Over the past 15 years, I've been fortunate enough to work as a software engineer for many different companies and startups across the globe. My role is often focused on writing code and producing quality software, but my interests always led me to software testing. Ever since I learned that you could automate testing your code - thanks to Ruby on Rails and its excellent built-in tools - I've been consumed with establishing healthy testing habits for myself and the organization.

Some places I worked at only practiced manual testing. At other places, I was lucky if I found any test case written. In most places, however, we've had some form of test automation taking place, often ensuring that engineers wrote automated tests for our applications. Some organizations had more advance practices in place, like continuous deployment, which automatically updated production systems multiple times a day.

Given my interest in testing (or obsession, according to most of my teammates), I was often responsible for implementing good testing practices in these organizations. Given that I have heard from former co-workers years later that the practices I established were still going strong within the organization, I think I had substantial success.

Different company, same practices

Most of my professional experience is working on web applications. I've worked on Ruby on Rails applications for the majority of my career. I've also gotten my hands dirty with everything from PHP to JavaScript to Go.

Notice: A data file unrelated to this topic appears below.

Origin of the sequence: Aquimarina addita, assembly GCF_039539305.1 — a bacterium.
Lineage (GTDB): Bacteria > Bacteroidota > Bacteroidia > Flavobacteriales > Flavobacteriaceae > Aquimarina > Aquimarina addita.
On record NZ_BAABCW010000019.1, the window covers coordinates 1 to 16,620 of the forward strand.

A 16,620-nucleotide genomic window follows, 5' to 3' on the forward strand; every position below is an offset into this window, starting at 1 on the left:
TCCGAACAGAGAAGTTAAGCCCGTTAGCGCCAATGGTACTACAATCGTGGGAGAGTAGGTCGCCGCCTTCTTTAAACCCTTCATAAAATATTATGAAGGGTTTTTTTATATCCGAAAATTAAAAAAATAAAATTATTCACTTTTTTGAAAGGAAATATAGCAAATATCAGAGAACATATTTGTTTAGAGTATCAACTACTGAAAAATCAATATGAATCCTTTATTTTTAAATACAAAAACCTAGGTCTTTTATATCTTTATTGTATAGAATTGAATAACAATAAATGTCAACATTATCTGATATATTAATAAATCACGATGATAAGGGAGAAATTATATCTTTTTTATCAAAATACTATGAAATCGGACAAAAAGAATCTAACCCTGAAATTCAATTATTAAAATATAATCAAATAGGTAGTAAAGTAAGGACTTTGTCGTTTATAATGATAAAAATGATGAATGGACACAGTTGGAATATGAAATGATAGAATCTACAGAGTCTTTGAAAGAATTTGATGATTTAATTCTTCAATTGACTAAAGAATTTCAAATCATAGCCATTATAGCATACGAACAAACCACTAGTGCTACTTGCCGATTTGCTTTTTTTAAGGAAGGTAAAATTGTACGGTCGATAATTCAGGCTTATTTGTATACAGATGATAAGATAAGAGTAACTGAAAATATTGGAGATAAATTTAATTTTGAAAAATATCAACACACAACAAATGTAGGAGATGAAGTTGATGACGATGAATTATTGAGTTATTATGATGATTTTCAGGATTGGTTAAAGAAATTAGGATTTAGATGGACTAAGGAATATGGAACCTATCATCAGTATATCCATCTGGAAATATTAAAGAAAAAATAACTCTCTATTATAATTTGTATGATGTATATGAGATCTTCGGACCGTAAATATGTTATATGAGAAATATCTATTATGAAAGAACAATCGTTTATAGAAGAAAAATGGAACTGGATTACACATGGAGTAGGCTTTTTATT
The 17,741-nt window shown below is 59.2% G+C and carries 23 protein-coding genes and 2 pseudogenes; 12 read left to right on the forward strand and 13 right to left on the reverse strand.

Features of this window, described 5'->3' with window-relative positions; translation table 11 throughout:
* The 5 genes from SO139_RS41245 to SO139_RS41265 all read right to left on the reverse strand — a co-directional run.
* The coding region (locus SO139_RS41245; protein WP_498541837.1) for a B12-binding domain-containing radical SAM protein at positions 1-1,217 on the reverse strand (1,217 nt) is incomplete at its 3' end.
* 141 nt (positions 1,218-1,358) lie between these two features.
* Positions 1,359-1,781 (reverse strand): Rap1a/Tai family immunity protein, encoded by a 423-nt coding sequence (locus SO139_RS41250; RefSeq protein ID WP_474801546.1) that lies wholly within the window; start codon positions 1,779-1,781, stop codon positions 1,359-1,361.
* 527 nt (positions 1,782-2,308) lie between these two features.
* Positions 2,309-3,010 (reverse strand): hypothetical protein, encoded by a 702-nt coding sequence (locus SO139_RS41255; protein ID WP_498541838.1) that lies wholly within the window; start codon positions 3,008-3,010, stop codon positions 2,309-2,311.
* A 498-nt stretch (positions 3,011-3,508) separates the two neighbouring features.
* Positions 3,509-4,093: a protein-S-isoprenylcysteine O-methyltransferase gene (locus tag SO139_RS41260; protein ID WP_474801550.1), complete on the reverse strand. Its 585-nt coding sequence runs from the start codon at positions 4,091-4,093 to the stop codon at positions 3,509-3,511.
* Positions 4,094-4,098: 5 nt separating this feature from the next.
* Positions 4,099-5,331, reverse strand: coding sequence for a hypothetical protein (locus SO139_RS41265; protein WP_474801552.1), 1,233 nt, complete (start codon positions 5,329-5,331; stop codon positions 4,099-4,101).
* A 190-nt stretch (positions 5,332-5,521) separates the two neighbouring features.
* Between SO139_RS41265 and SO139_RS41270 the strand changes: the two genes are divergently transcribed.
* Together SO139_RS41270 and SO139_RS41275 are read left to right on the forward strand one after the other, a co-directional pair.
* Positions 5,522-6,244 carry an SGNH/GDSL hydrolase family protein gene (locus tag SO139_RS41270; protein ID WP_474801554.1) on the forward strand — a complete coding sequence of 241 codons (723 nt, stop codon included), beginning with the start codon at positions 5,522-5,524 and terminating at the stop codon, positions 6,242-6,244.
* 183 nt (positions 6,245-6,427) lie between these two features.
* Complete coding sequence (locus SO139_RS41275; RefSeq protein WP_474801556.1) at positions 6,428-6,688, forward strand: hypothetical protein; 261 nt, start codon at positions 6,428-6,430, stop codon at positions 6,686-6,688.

Regardless of the frameworks, libraries, and tech stack used in these organizations, I noticed that most test pipelines for web applications follow similar patterns. These pipelines run a similar set of steps for running automated tests.

Of course, every organization is different, and everyone has different steps in their workflows. Some might need additional steps to build and deploy their software. Others might not even have the capability to do fully automated testing like for speech recognition software, for instance. Still, web applications tend to follow the same path on a higher level.

A real-world test pipeline for web applications

I recently wrapped up work at an organization that manages a portfolio of different web applications. A lot of my recent work there was helping improve their testing practices and tools.

This article contains an overview of the testing pipeline used throughout the process. I won't cover the exact process, so this isn't a how-to article. However, as mentioned above, this pipeline follows standard practices, so you can see current trends for testing web apps. Hopefully, this article is useful if you're starting on your web development journey or if you're curious how others perform testing for web applications.

Static code analysis

Static code analysis is the process of checking the code of an application without executing the application. It's a quick check to ensure that the code looks okay on the surface. It doesn't catch bugs but does catch typos, style errors, and a few other code-related problems.